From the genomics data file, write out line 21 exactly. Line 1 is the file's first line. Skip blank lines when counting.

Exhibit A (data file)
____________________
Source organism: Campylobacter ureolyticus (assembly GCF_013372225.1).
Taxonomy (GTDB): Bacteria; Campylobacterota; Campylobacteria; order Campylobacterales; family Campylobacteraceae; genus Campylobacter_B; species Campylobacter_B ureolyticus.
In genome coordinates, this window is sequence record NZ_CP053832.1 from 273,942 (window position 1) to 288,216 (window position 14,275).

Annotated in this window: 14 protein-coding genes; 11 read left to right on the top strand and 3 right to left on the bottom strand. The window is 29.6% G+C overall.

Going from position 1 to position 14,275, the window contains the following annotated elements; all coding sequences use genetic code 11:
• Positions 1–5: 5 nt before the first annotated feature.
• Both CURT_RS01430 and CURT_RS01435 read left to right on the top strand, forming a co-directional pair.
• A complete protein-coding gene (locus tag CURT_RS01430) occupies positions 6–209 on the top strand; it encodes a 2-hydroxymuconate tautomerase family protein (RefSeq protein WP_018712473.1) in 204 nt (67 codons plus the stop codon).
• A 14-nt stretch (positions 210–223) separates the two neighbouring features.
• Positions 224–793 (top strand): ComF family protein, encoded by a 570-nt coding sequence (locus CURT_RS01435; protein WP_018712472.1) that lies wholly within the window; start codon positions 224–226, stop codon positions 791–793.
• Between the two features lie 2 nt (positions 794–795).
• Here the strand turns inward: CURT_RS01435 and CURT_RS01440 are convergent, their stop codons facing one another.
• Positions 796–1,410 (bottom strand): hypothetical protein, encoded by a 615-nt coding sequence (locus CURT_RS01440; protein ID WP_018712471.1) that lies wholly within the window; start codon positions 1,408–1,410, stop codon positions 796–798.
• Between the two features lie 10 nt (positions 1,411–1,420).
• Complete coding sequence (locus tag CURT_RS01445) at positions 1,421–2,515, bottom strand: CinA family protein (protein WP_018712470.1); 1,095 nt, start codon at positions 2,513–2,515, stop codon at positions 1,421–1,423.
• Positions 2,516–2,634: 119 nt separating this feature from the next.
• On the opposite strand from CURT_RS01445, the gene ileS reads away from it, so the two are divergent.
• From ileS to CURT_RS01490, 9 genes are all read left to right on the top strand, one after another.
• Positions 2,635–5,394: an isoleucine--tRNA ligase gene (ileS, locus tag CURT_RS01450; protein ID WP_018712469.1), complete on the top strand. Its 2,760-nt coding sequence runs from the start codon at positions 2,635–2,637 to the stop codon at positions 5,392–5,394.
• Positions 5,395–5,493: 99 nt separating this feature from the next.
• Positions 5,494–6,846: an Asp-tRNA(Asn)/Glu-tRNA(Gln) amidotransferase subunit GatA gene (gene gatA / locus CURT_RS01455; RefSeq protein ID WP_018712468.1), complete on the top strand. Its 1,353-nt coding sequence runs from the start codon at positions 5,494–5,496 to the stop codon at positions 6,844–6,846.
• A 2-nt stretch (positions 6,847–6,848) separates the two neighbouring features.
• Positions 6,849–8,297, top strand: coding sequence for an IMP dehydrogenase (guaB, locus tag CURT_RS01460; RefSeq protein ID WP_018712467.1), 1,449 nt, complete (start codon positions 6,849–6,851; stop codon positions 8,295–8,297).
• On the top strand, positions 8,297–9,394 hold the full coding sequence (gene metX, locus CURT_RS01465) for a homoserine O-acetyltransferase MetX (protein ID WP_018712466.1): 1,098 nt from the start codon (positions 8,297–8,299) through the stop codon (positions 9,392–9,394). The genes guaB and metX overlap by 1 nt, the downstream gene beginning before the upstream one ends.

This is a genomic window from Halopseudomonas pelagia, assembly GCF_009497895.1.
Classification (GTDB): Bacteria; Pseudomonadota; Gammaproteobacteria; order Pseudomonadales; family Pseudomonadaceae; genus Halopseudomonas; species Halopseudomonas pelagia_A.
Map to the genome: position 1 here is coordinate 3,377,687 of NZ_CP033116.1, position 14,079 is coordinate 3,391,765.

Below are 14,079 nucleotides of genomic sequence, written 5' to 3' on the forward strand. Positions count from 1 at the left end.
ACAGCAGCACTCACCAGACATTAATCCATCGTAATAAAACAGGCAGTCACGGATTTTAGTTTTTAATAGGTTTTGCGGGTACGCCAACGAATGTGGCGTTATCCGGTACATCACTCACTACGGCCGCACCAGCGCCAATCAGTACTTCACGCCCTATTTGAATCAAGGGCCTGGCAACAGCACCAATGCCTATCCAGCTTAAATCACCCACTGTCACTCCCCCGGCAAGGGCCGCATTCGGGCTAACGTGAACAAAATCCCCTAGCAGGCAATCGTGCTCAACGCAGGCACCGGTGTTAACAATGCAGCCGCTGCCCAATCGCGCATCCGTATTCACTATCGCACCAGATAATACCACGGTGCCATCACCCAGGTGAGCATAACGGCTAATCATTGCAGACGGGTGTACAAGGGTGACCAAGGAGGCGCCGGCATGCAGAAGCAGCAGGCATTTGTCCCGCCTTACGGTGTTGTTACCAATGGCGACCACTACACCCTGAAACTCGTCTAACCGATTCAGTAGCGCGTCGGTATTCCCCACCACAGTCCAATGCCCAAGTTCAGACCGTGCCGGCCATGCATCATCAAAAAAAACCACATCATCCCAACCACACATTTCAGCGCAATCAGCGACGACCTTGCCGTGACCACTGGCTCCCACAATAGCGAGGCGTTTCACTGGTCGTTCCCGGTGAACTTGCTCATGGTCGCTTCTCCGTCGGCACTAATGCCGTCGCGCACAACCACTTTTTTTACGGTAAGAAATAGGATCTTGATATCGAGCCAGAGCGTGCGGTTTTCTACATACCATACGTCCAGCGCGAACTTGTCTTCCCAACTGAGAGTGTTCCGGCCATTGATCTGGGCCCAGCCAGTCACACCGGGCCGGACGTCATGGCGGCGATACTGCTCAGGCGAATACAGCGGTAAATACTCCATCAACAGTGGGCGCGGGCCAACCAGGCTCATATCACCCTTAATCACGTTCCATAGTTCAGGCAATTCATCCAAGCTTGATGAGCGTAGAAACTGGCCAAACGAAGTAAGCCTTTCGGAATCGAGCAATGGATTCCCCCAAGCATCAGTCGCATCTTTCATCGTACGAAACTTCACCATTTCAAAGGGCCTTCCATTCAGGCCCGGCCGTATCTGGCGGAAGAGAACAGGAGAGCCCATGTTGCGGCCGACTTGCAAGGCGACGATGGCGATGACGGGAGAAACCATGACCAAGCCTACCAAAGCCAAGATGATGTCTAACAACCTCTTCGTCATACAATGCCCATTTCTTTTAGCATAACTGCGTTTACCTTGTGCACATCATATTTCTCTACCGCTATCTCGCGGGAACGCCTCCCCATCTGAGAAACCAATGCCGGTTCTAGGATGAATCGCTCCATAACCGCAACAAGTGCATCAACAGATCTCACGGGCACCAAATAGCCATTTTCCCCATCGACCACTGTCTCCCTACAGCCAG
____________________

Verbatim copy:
• Positions 5,494–6,846: an Asp-tRNA(Asn)/Glu-tRNA(Gln) amidotransferase subunit GatA gene (gene gatA / locus CURT_RS01455; RefSeq protein ID WP_018712468.1), complete on the top strand. Its 1,353-nt coding sequence runs from the start codon at positions 5,494–5,496 to the stop codon at positions 6,844–6,846.